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The List: Six reasons you're likely not watching the World Cup

And six arguments against said reasons

Published: Friday, June 13, 2014 12:12 p.m. CDT • Updated: Friday, June 13, 2014 8:21 p.m. CDT

When I was a sports staffer, I tended to cover the "other" sports. Tennis, soccer, even bowling, I enjoyed championing athletes who often didn't get as much ink as those involved in more popular sports.

At home, we don't often have the TV on, but I make exceptions. And in a big way. During tennis majors, I like to have my tablet open all day. Similarly, I plan to have a match on in the background as often as I can during the World Cup.

So why might you not be watching the soccer spectacle that only takes place every 4 years? I have some ideas. And some arguments.

1) No one scores in soccer. I agree. But I disagree that it's a bad thing. If you've ever watched an overtime hockey game, you've had a brush with the urgency that can be felt at any moment in a soccer match. One breathtaking run or, conversely, one little mistake, and your team is either on the joyous or heart-wrenching side of a 1-nil match. Does entertainment get better than that? For those who like a view from the edge of their seat, soccer does not disappoint.

2) I don't understand the rule. Especially this offside thing. Here's another parallel to hockey, only soccer's version of offside is even trickier. I'll do my best to explain the rule Cliff Notes-style. If an attacking player is beyond the last line of defense (besides the goaltender) when a teammate plays the ball up the field, said attacker is offside. He can, however, go past that last line of defense any time after the very moment the pass is struck – one example of how critical timing is in soccer. For a far more thorough explanation, click here.

3) I don't know any of the players. Dude. You're reading this blog entry on the Internet. Visit fifa.com and bone up to your heart's delight.

4) I don't have a pony in this race. Not yet, perhaps. But you're likely a resident of the United States, and our national team is as fun to watch as it has been in many years. If you'd like to go your own way, consult your geneology. Maybe you're part British. Australian. Mexican. Maybe you've simply visited Germany and really enjoyed it. Whatever the reason, pick a pony. Any pony. Or don't. It's a beautiful enough game that you don't need a rooting interest to have the hair on your arms stand on end. I'm watching Mexico-Cameroon as I type, and there have been two goals disallowed. It's raining. There's a banner in the backdrop that reads #allin or nothing. Again, entertainment at its finest.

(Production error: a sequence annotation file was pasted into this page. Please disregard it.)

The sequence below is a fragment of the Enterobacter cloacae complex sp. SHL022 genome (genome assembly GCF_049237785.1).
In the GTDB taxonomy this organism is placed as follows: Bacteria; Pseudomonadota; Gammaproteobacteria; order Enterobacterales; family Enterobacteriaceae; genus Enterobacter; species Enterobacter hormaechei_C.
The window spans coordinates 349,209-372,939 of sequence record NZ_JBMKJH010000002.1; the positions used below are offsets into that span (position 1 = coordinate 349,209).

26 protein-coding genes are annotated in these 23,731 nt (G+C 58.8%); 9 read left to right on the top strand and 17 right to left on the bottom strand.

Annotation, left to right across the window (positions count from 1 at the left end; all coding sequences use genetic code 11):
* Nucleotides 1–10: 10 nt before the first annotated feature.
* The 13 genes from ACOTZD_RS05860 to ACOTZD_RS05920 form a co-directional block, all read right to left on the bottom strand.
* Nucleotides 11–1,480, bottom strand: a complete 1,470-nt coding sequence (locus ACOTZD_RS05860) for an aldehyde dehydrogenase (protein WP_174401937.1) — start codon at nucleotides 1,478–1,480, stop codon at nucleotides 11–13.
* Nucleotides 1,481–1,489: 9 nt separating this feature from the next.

5) Football is our sport. I don't like this fútbol thing. OK, now you're just giving me semantics. There are many reasons soccer is the most popular sport globally. The timing, strategy and sneaky-physical nature of the game make it unique. Besides, you can just call it soccer, if it makes you feel better.

6) There's more diving in soccer than in the summer Olympics. Sigh. Again, I agree. Especially considering that these are debatably the premier athletes worldwide, who shouldn't need to resort to bush-league tactics. But as soon as we (trust me, I'm working on it) embrace that selling fouls is an element of strategy, perhaps we'll be better off for it.

Does that cover it, more or less? Tell me your other reasons. Or feel free to tell me you agree with me. It's happened before.

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